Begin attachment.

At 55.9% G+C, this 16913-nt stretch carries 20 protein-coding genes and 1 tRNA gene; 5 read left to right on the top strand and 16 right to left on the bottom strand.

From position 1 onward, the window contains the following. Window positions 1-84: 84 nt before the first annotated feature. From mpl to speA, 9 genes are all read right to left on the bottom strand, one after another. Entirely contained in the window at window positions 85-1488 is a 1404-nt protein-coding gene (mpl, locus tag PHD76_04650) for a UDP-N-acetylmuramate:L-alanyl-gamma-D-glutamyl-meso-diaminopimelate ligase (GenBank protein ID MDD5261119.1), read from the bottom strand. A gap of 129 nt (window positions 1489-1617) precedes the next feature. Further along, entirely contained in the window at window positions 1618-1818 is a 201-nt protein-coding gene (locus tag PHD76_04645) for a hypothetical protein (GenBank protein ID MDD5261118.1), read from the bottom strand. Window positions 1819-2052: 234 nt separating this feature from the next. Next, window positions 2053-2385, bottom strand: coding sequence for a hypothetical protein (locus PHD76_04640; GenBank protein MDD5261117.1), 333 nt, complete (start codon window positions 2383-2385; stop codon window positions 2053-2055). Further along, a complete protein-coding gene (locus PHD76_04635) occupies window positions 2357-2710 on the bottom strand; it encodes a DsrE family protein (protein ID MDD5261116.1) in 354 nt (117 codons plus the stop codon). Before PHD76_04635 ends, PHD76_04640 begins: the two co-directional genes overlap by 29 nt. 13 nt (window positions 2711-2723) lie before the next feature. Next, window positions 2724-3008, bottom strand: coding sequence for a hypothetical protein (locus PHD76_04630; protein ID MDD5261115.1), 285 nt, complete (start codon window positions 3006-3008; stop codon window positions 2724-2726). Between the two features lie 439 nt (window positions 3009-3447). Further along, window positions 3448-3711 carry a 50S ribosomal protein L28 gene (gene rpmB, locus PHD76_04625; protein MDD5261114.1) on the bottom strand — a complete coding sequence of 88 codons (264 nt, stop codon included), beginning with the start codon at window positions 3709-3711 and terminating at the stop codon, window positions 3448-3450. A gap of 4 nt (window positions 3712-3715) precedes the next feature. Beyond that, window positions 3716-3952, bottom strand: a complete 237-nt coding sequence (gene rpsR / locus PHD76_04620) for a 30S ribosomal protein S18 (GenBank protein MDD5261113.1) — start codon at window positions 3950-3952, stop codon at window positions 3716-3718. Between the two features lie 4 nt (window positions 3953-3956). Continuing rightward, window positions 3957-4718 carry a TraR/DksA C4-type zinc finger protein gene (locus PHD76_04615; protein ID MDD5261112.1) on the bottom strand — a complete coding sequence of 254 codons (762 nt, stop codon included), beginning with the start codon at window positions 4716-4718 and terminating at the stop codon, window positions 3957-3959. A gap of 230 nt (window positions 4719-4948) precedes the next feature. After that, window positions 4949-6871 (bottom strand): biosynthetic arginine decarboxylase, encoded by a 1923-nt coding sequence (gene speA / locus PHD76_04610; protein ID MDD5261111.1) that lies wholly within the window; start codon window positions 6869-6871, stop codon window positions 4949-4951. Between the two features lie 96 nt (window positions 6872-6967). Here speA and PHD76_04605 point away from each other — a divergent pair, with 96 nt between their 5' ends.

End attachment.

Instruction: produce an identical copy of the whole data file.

At 55.9% G+C, this 16913-nt stretch carries 20 protein-coding genes and 1 tRNA gene; 5 read left to right on the top strand and 16 right to left on the bottom strand.

From position 1 onward, the window contains the following. Window positions 1-84: 84 nt before the first annotated feature. From mpl to speA, 9 genes are all read right to left on the bottom strand, one after another. Entirely contained in the window at window positions 85-1488 is a 1404-nt protein-coding gene (mpl, locus tag PHD76_04650) for a UDP-N-acetylmuramate:L-alanyl-gamma-D-glutamyl-meso-diaminopimelate ligase (GenBank protein ID MDD5261119.1), read from the bottom strand. A gap of 129 nt (window positions 1489-1617) precedes the next feature. Further along, entirely contained in the window at window positions 1618-1818 is a 201-nt protein-coding gene (locus tag PHD76_04645) for a hypothetical protein (GenBank protein ID MDD5261118.1), read from the bottom strand. Window positions 1819-2052: 234 nt separating this feature from the next. Next, window positions 2053-2385, bottom strand: coding sequence for a hypothetical protein (locus PHD76_04640; GenBank protein MDD5261117.1), 333 nt, complete (start codon window positions 2383-2385; stop codon window positions 2053-2055). Further along, a complete protein-coding gene (locus PHD76_04635) occupies window positions 2357-2710 on the bottom strand; it encodes a DsrE family protein (protein ID MDD5261116.1) in 354 nt (117 codons plus the stop codon). Before PHD76_04635 ends, PHD76_04640 begins: the two co-directional genes overlap by 29 nt. 13 nt (window positions 2711-2723) lie before the next feature. Next, window positions 2724-3008, bottom strand: coding sequence for a hypothetical protein (locus PHD76_04630; protein ID MDD5261115.1), 285 nt, complete (start codon window positions 3006-3008; stop codon window positions 2724-2726). Between the two features lie 439 nt (window positions 3009-3447). Further along, window positions 3448-3711 carry a 50S ribosomal protein L28 gene (gene rpmB, locus PHD76_04625; protein MDD5261114.1) on the bottom strand — a complete coding sequence of 88 codons (264 nt, stop codon included), beginning with the start codon at window positions 3709-3711 and terminating at the stop codon, window positions 3448-3450. A gap of 4 nt (window positions 3712-3715) precedes the next feature. Beyond that, window positions 3716-3952, bottom strand: a complete 237-nt coding sequence (gene rpsR / locus PHD76_04620) for a 30S ribosomal protein S18 (GenBank protein MDD5261113.1) — start codon at window positions 3950-3952, stop codon at window positions 3716-3718. Between the two features lie 4 nt (window positions 3953-3956). Continuing rightward, window positions 3957-4718 carry a TraR/DksA C4-type zinc finger protein gene (locus PHD76_04615; protein ID MDD5261112.1) on the bottom strand — a complete coding sequence of 254 codons (762 nt, stop codon included), beginning with the start codon at window positions 4716-4718 and terminating at the stop codon, window positions 3957-3959. A gap of 230 nt (window positions 4719-4948) precedes the next feature. After that, window positions 4949-6871 (bottom strand): biosynthetic arginine decarboxylase, encoded by a 1923-nt coding sequence (gene speA / locus PHD76_04610; protein ID MDD5261111.1) that lies wholly within the window; start codon window positions 6869-6871, stop codon window positions 4949-4951. Between the two features lie 96 nt (window positions 6872-6967). Here speA and PHD76_04605 point away from each other — a divergent pair, with 96 nt between their 5' ends.